United Nations Development Programme (UNDP) says the human development conditions in Malawi are weak despite the country registering improvements in the human development index (HDI).
In its Malawi National Human Development Report 2021published on April 6 2022, UNDP, however, says improvements registered over the years give hope for the country to make further strides.
Reads the report in part: “From the analysis, the human development conditions in Malawi are weak, as revealed by the low national, regional and district HDI values.
“Malawi’s current HDI value [0.483] is below the average of 0.513 for countries in the low human development category and below the average of 0.547 for sub-Saharan Africa.”
UNDP observes that although Malawi is heralded for formulating good and sound policies and strategies for the socio-economic development of the country, the ability to implement is limited by several factors, including inadequate financial resources.
“The fragility of Malawi’s economy due to its dependence on rain-fed agriculture has contributed to the limited achievement of sustainable economic growth and development.
“These have negatively affected the country’s ability to sustain high levels of economic growth, let alone, improving the living standards of its citizens,” says UNDP.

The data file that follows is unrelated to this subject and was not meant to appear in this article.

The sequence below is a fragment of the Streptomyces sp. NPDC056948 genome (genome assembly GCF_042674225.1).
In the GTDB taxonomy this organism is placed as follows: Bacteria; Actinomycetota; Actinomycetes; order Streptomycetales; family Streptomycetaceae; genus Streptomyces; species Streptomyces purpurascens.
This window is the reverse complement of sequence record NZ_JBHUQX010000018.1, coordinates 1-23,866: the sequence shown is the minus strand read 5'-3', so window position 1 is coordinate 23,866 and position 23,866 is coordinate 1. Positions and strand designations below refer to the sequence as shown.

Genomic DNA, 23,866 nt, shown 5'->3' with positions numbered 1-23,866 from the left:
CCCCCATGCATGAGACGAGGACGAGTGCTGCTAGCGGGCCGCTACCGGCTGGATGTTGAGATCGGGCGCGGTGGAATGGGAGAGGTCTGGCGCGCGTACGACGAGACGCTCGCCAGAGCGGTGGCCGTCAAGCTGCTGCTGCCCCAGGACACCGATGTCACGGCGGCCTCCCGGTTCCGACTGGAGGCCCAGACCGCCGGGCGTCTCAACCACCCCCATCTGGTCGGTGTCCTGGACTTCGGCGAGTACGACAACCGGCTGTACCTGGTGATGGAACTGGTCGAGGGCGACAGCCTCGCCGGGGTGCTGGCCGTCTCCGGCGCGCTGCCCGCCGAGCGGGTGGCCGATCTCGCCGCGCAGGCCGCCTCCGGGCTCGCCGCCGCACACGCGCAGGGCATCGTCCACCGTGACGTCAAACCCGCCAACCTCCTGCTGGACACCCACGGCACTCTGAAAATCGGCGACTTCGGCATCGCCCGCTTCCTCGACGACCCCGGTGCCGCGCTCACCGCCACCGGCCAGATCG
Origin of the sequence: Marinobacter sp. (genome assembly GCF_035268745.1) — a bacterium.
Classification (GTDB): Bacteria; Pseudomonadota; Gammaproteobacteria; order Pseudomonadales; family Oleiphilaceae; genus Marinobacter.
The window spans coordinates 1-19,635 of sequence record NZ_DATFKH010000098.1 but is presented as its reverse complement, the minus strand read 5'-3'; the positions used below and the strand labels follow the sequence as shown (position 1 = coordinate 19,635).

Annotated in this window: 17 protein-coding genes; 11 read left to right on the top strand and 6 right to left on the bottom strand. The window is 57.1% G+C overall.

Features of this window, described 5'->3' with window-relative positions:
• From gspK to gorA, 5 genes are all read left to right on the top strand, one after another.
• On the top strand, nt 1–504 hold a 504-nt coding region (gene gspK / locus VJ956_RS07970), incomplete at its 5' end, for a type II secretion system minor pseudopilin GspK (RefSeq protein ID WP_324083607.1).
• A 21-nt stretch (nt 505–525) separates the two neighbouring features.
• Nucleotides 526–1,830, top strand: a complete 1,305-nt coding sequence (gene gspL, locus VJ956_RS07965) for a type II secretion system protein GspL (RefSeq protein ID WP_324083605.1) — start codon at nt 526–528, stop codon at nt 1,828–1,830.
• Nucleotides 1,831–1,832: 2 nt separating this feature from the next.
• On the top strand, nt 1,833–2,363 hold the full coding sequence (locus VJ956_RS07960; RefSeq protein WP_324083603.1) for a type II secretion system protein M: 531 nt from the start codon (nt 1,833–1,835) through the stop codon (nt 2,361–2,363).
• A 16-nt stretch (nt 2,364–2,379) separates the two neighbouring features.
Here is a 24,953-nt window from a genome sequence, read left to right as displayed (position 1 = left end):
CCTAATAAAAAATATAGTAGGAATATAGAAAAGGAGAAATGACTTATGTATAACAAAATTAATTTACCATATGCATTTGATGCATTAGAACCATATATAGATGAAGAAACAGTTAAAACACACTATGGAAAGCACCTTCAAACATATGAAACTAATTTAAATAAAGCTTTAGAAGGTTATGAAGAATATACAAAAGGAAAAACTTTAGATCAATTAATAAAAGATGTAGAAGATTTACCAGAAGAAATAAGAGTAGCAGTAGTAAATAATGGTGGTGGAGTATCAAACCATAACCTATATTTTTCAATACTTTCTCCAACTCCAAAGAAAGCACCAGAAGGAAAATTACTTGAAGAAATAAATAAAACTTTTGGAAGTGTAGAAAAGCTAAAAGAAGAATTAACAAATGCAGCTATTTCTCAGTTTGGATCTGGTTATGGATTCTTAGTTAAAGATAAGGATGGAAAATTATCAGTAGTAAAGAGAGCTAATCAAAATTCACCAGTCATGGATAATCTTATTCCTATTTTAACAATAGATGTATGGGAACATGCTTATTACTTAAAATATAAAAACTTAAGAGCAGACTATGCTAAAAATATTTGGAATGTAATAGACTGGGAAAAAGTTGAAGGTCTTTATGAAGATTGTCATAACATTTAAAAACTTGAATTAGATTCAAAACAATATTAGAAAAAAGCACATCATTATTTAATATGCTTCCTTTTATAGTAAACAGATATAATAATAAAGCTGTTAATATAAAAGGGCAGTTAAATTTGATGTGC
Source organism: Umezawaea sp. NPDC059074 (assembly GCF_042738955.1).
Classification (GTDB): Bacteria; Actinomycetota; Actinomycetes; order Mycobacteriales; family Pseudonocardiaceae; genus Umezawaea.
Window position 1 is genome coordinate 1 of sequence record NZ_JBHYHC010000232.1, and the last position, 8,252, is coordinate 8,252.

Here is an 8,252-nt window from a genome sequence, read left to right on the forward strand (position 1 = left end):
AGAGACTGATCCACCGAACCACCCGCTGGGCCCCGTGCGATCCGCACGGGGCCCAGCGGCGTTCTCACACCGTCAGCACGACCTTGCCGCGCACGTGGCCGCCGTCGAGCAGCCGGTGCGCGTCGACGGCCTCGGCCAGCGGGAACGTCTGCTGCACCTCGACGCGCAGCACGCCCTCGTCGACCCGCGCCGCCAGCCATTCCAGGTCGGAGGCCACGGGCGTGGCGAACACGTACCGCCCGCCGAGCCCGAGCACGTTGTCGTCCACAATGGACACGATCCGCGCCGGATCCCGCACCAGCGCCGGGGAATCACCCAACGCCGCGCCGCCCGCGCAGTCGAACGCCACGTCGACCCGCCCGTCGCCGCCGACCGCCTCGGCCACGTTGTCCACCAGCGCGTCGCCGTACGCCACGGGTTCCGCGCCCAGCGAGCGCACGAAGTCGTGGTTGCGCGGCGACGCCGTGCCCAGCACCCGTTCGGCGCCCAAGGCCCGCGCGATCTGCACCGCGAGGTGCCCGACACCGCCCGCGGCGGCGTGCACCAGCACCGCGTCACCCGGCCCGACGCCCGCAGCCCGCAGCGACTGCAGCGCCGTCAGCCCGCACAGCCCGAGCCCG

UNDP data shows that in 1990, Malawi had an HDI value of 0.333, which has improved to a current HDI value of 0.483 in 2019, as estimated in the 2020 global Human Development Report.
In his accompanying statement to the report, UNDP resident representative Shigeki Komatsubara observes that there has been a growing recognition of the importance of ownership and involvement of citizens in the development process.
He said the most recent policy document, the Malawi 2063 (MW2063) and its first 10-year implementation plan (MIP 1) have embraced inclusive stakeholders’ participation, at the national and local levels, in delivering sustainable growth and development.
The Malawi 2063, which is the long-term development framework for the country, aims at building an inclusively wealthy and self-reliant industrialised upper middle-income country by 2063.
“This report, which focuses on a district-level approach to human development in Malawi, gives significant recognition to the need to have strong foundations of sustainable human development at the grassroots levels if citizens are to enjoy long and healthy lives and have the capability to actively participate and contribute to the development process of their country,” said Komatsubara.
Last month, economic and business experts expressed dissatisfaction with the implementation of Malawi Vision 2063, arguing that the country is good at designing good strategies but bad at implementation.
However, responding to the observations, National Planning Commission director of knowledge and learning Joseph Nagoli said the country needs mindset change for the successful implementation of the plan.
He further urged the academia and the business community to join government in implementing the visions’ efforts.